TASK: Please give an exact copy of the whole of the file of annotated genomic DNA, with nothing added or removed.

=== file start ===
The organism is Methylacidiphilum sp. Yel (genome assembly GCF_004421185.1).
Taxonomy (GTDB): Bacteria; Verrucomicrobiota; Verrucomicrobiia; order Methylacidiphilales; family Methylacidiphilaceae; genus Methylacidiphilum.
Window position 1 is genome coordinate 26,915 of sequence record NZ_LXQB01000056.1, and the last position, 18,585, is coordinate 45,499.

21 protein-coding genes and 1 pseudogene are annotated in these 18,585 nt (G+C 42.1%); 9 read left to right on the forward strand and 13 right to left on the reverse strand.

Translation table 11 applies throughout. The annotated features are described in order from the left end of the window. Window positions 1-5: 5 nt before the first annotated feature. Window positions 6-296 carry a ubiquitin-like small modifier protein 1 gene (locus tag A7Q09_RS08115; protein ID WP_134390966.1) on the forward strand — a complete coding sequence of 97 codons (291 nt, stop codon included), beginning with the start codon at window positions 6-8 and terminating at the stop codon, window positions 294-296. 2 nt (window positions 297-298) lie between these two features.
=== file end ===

The organism is Methylacidiphilum sp. Yel (genome assembly GCF_004421185.1).
Taxonomy (GTDB): Bacteria; Verrucomicrobiota; Verrucomicrobiia; order Methylacidiphilales; family Methylacidiphilaceae; genus Methylacidiphilum.
Window position 1 is genome coordinate 26,915 of sequence record NZ_LXQB01000056.1, and the last position, 18,585, is coordinate 45,499.

21 protein-coding genes and 1 pseudogene are annotated in these 18,585 nt (G+C 42.1%); 9 read left to right on the forward strand and 13 right to left on the reverse strand.

Translation table 11 applies throughout. The annotated features are described in order from the left end of the window. Window positions 1-5: 5 nt before the first annotated feature. Window positions 6-296 carry a ubiquitin-like small modifier protein 1 gene (locus tag A7Q09_RS08115; protein ID WP_134390966.1) on the forward strand — a complete coding sequence of 97 codons (291 nt, stop codon included), beginning with the start codon at window positions 6-8 and terminating at the stop codon, window positions 294-296. 2 nt (window positions 297-298) lie between these two features.